Since you have not decided on modules (panels) as yet, I would recommend you looking into Axitec 400W and Hanwha Q-Cells 400W modules. These are high power/ high quality modules and will also give you the best bang for your buck. I can provide or you could look up the specification sheets for these modules.

fairly new sub here … I found this guy awhile back. Super smart and I’m sure he’d love the collaboration. I’d like to have one with both you and him …when I get some land of course! Check it out. https://www.youtube.com/c/WillProwse

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Edited in this reply into OP from CrazyDane the solar mining legend :smiley: (was sent to me via email previously)

"Hey Drew,

So this is the string inverter I used to the two newest arrays. Cost is $1,580.06 currently and I think they do free shipping.

As for the panels, if I was to pick some up now, I would go with these:

https://www.renvu.com/Solar/Mono-Poly-Crystalline-Solar-Modules/Trina-Solar-TSM-DD05H.05II-310W-Mono-Split-Cell-Module

310 Watts each, so 24 of them would be a good match to the above converter. Price is $164.30 each, so cost for 24 of them would come to $3943.20.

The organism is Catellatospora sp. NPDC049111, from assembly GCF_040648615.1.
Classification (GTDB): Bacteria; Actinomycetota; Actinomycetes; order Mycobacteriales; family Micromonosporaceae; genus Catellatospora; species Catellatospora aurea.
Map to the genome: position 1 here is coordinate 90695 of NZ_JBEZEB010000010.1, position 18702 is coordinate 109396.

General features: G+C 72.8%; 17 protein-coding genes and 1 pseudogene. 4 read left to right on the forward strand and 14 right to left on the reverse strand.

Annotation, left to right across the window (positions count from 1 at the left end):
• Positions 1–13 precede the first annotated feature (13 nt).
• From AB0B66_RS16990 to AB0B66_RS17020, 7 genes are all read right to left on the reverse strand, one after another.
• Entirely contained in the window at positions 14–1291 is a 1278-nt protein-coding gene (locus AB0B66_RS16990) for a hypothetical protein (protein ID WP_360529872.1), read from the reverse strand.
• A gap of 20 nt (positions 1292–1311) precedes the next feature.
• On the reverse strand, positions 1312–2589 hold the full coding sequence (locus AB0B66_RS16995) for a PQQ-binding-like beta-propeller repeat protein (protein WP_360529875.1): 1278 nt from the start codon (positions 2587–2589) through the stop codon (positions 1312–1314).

So grand total would be $5,523.26 plus shipping. To that you would need to add the mounting, be it roof or ground mount. There would also be the cost of wiring. All together that would probably add between 15 – 25% to the total.

Don’t forget the 30% federal tax credit, although that will be slowly going away over the next several years.

Let me know if you have any other questions.

Peter"

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THREE things to consider:

#1 - Buy SOLAR panels with either 5 or preferably 8 bus bars per cell. The greater the number of bus bars, the higher the efficiency.